As we near the end of this extended tax season, we wanted to share our 5 yearly tax essentials to begin considering for your 2021 tax situation. It is never too early to start planning to ensure that you don’t miss out on tax opportunities or aren’t surprised come tax time.
Required Minimum Distributions
If you’re over the age of 72, remember you may need to take the required minimum distributions from your retirement accounts.
If you have been the victim of prior IRS identity theft, you’ll be mailed a one-time use personal identification number (PIN) that will be required to file your Form 1040. Make sure to keep this PIN, do not throw it out.
You have the ability to make maximum contributions of $6,000 to Traditional or Roth IRA accounts within the calendar year. If you are over 50, you can add an additional $1,000 allowing you a contribution of $7,000.
Harvest Gains & Losses
Profits and losses on investments have their own tax rates. From 0% to 37%. It is a good idea to make plans to do an annual tax review of your investments each year. This includes:
Making full use of the $3,000 annual loss limit on investment sales
Understanding investments held longer than one year have lower tax rates as long-term capital gains
Try to net ordinary investment sales with ordinary investment losses
Some ideas worth considering, ideally before the very end of the year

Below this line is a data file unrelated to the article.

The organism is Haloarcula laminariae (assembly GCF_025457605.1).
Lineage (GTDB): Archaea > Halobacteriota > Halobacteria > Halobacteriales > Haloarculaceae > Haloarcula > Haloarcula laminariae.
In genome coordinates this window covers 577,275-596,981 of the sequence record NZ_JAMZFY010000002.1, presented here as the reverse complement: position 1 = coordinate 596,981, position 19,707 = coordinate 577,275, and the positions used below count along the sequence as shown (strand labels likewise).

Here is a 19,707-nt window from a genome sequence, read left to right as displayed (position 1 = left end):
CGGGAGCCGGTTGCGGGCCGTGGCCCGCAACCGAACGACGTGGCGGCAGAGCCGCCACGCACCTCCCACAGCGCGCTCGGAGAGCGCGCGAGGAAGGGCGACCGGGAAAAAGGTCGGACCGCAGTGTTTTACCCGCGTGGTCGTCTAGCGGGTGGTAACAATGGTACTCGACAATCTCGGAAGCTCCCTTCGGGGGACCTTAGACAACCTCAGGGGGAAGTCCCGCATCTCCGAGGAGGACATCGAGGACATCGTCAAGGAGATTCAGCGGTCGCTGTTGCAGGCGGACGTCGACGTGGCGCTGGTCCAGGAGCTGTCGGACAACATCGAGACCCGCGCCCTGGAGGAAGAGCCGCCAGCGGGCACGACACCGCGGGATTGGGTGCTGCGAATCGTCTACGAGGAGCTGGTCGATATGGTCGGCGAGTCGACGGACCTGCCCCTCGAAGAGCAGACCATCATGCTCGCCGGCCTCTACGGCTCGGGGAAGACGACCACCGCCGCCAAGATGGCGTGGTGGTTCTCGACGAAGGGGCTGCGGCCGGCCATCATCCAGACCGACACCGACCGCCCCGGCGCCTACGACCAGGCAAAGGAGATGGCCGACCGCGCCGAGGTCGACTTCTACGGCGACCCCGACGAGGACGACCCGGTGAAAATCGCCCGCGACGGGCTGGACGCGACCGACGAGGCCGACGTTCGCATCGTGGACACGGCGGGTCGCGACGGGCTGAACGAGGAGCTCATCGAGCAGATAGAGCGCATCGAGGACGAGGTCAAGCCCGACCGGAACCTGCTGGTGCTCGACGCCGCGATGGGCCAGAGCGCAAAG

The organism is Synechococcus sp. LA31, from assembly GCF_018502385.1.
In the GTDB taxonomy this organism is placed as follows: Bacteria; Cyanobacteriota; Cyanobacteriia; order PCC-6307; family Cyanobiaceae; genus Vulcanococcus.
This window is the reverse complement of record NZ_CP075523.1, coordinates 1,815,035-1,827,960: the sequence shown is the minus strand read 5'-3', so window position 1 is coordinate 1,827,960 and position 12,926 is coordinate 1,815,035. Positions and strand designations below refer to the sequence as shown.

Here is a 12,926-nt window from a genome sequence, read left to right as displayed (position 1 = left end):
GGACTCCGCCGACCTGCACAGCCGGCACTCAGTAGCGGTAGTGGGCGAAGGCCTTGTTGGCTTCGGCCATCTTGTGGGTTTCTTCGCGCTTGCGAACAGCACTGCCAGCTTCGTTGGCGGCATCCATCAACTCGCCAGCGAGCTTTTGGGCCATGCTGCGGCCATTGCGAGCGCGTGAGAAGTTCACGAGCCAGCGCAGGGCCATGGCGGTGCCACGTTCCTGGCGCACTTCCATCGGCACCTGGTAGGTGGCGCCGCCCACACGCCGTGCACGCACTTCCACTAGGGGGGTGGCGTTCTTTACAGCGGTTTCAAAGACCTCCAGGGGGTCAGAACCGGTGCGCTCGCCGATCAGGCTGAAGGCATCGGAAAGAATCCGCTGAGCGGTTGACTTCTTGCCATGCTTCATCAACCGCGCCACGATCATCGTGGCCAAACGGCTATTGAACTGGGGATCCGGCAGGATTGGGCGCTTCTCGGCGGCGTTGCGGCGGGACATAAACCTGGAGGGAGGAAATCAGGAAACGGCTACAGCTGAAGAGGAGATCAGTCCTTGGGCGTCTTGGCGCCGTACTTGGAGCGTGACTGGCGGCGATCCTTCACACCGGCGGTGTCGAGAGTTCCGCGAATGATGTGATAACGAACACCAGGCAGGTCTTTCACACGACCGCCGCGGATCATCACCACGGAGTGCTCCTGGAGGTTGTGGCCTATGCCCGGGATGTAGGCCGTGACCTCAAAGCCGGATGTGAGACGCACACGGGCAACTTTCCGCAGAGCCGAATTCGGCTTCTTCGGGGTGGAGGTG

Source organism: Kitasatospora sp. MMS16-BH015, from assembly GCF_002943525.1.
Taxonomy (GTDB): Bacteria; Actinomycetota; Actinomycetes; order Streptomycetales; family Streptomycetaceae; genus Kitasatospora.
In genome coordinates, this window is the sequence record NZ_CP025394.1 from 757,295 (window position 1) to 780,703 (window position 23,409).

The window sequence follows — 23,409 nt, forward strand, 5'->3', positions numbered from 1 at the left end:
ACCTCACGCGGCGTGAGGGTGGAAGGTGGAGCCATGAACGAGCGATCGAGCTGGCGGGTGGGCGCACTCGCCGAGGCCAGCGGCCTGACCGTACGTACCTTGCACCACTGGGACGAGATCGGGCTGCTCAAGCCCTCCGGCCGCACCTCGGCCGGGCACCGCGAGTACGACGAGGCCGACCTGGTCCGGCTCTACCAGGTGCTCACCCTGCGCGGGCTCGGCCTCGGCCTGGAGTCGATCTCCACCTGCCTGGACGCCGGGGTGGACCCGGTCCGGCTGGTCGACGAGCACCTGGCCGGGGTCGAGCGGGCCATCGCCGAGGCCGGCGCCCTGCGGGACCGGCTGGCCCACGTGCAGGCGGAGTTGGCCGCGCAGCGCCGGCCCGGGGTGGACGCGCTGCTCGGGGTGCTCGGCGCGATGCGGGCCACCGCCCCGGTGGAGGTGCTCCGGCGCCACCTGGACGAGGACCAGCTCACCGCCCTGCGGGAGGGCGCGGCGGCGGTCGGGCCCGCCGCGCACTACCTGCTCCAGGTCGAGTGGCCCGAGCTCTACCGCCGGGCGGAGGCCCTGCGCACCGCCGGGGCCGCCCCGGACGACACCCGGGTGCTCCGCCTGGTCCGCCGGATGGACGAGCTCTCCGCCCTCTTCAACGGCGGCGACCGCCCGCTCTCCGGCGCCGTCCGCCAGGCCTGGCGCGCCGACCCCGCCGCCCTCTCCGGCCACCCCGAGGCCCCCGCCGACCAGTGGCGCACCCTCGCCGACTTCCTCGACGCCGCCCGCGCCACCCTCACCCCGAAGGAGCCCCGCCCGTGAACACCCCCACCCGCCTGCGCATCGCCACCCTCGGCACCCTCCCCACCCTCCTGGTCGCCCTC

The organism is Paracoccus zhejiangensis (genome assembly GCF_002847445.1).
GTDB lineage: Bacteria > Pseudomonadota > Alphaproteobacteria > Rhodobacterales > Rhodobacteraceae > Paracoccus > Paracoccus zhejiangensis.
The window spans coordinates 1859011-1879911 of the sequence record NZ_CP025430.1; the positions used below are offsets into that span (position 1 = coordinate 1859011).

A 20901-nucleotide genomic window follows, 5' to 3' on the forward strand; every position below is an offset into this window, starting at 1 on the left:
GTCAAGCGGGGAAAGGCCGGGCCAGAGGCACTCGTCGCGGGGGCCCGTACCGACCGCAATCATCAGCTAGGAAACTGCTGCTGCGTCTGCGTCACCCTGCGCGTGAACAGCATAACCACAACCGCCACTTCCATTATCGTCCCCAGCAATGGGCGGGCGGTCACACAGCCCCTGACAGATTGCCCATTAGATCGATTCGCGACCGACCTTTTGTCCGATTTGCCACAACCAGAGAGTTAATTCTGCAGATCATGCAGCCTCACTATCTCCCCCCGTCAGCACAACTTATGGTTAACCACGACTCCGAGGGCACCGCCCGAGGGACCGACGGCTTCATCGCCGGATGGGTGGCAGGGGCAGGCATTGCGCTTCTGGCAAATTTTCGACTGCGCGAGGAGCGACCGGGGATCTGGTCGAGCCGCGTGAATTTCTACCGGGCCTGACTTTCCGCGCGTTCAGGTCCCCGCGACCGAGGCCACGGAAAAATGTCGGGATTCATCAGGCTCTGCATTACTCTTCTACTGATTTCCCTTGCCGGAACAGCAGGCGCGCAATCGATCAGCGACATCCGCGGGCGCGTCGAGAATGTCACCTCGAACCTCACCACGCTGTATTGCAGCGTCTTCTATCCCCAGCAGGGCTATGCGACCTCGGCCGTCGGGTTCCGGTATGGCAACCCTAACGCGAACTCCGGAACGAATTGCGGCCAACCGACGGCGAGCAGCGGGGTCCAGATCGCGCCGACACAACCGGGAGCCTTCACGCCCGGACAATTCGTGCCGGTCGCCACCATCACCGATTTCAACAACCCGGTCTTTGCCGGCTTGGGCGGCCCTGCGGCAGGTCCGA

Make donations to charities to maximize individual deductions
Consider charitable contributions (up to $100,000) from retirement accounts if you are 72
Make tax efficient withdrawals from retirement accounts if you’re older than 59 ½
Take advantage of the annual $15,000 gift-giving limit
At the end of the year, delay receipt of income or accelerate expenses if you’re a small business
If you have any questions regarding your tax situation, please do not hesitate to contact us and we would be happy to help. And don’t worry, we’ll be sure to remind you of these tips towards the end of the year before it’s too late.
Shelly Casella-Dercole joined the firm in 1998, and her name went on the door in 1999. She now serves as the Managing Partner of the firm. "As a business owner myself, I understand the complexities and challenges business owners face, and I strive to add value by helping clients understand their financial statements, manage tax consequences, and clearly see the financial and tax ramifications — both positive and negative — of decisions they make," she explains. "Without good financial information, it’s like driving a car blind, but with good information, clients are able to maximize profits."